• The "slow mo" clip is something I shot in slow motion. Not bad, but it still has a ton of visible shake. The footage of me jumping is alright, but only because I had the camera on one of the barriers. 

    The other is when I took the slow motion clip and tried stabilizing it in Resolve...still pretty heinous. 

    I watched that McKinnon dude's video on stabilizing and used a combination of shooting in slow motion and stabilizing using the editing software. Still looks like crap. Meanwhile, I'm seeing all of the examples he used of his epic shots and thinking it's all BS and he probably shot all that footage with his Gucci gear. 


  • That stuff I said...about how the zoom looks better. Turns out I was mistaken. Once I exported the video it looked like complete garbage. 

    See above post

  • And I did shoot it with my 35mm lens and not the 16. So, like you said, that definitely plays a huge part (as far as the zooming issue).


  • BobDiMarzio
    BobDiMarzio Posts: 624 Just Starting Out
    edited March 2018


    The Zoom button allows the software to "crop out" areas that are no longer there because it was keeping the points of interest in the center.  There is no free lunch.   Even the mythical Adobe Warp stabilizer has serious problems with overly shaky footage.. AHeavy hand with WS causes a jello type mess.      The video you attached on the left looked ok although you did not check zoom.  So, the blackness is obviously there on the bottom.   

        One cannot expect silky smooth crane or tripod shots with out the before mentioned items.   Even an inexpensive tripod  or monopod is better then nothing.    For the lamp pole shot, you could lean the tripod with two legs on the ground and the lamp pole would stay in focus.  For your hallway shot you could have used a whell chir and have a buddy slowly push you. 

      Sometimes the traditional  stabilizing  software is not the best choice.  See recent Film Riot  Tutorial. 

     As for gucci gear.  I have a glide cam  knock off for my DSLR and a Karma grip for my GoPro and both required many many many  hours of practice before acceptable results were  achieved.


    The 16mm would have been a better choice.


  • Right on man. 

    I know there's no magic wand. Still mildly irritating though. 

    I actually have the Imorden S-60c stabilizer. I still have many many more hours of practice with THAT thing, that's for sure.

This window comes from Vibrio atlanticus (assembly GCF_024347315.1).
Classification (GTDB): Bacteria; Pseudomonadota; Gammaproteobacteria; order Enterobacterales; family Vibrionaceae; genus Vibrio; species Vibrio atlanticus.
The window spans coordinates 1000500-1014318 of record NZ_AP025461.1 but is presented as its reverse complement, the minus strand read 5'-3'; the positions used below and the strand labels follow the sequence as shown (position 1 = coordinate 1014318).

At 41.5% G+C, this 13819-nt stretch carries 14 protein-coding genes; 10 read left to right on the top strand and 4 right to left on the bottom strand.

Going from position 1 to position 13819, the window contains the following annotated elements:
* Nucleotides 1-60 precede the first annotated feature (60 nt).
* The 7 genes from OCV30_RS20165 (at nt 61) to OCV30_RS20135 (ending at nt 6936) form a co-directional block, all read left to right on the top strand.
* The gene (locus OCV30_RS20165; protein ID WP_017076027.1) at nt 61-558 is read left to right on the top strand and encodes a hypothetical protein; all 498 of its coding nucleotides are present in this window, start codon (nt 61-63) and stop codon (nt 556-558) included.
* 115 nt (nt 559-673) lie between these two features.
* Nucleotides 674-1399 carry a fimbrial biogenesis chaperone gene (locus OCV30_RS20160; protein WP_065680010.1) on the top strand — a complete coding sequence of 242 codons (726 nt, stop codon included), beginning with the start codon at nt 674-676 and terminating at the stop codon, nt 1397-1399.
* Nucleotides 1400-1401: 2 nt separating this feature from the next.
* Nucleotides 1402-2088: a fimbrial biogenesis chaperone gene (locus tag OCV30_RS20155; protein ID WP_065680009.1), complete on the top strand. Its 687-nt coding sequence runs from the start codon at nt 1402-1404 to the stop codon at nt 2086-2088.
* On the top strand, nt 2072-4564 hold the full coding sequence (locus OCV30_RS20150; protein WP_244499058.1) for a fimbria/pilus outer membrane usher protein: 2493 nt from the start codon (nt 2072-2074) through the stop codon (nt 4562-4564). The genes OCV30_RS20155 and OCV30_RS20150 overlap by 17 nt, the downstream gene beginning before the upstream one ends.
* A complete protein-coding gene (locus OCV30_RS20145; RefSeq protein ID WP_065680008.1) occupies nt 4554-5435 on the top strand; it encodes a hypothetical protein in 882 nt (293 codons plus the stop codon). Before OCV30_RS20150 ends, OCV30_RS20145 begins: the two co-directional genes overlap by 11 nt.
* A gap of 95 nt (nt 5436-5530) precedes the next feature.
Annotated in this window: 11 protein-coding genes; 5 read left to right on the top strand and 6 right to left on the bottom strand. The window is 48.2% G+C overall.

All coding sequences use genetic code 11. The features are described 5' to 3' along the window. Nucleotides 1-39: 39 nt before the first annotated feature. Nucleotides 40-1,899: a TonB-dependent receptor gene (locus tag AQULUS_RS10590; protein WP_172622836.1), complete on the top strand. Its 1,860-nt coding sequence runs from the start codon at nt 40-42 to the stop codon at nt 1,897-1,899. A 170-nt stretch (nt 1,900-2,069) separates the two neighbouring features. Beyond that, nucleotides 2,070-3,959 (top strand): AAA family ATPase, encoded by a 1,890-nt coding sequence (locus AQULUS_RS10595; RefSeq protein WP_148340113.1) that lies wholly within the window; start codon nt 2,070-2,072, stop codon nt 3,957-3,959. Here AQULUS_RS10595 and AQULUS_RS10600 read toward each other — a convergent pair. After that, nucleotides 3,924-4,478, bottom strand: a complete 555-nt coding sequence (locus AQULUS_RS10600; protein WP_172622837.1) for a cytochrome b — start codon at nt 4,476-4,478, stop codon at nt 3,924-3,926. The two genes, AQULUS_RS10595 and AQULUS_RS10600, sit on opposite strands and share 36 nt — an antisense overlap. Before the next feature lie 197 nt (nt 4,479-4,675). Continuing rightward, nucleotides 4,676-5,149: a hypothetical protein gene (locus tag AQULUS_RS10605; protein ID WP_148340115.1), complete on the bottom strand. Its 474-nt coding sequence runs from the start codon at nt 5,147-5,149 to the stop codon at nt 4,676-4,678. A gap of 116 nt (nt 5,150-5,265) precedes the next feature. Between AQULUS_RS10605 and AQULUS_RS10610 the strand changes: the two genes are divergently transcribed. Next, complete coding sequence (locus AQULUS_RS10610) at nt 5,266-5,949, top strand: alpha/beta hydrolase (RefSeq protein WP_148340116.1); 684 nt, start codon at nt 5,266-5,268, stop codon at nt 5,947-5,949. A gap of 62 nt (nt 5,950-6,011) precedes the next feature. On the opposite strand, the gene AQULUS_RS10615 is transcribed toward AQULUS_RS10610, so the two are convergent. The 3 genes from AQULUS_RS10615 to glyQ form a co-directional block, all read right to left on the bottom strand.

It takes me two freakin' hours just to balance it. And even then it's not perfect. If I need to change a battery or something on my camera, I'm done using the stabilizer for the day. What a pain! 


  • BobDiMarzio
    BobDiMarzio Posts: 624 Just Starting Out

    I forgot the Tutorial Link

  • BobDiMarzio
    BobDiMarzio Posts: 624 Just Starting Out


    My Stabilizer is almost the same as the S-60C .   After watching more Tutorials that I would like to remember, there are a few nuggets that make all the difference.

    1) keep it as short as possible.  the longer you make it, the more likely you will have the undesirable pendulum effect.  It will swing back and forth like dumbo's trunk.

    2) On the drop test, shoot for 2 sec. from horizontal to vertical.

    3)  The Handle is hollow.     I use an inexpensive light stand to hold it up while fine tuning. .   I just place the handle over the top of the stand.    

    4) I also use a bubble level that goes in my hot shoe.   

    After you know the amount of weight to use, set up should take at the most 10 mins.

    5) Practice every day with  the ninja walk because if you have a bouncy step, or a side to side gait, so will the camera.

  • The drop test is good, I think, as far as timing. And it seems short enough...although I still have plenty of room to shorten it. There have been a couple times when I Went to shorten it and it barely dropped at all. I would add another weight and it would be like starting the whole balancing act over again. 

    When you add the weights to yours do you ensure that they are even? Or do you put two on one side and one on the other? The weights should be symmetrical, yeah? 

  • Andersen01498
    Andersen01498 Posts: 1,195 Enthusiast

    I have mocha pro and the stabilization module is pretty fancy 


  • Triem23
    Triem23 Posts: 20,275 Power User
    edited March 2018

    I can't speak for your specific rig, but, in general you want the weights centered/symmetrical. Non-centered weight can induce a tilt. 

  • BobDiMarzio
    BobDiMarzio Posts: 624 Just Starting Out

    Yes Weights equal and placed furthest away from the center.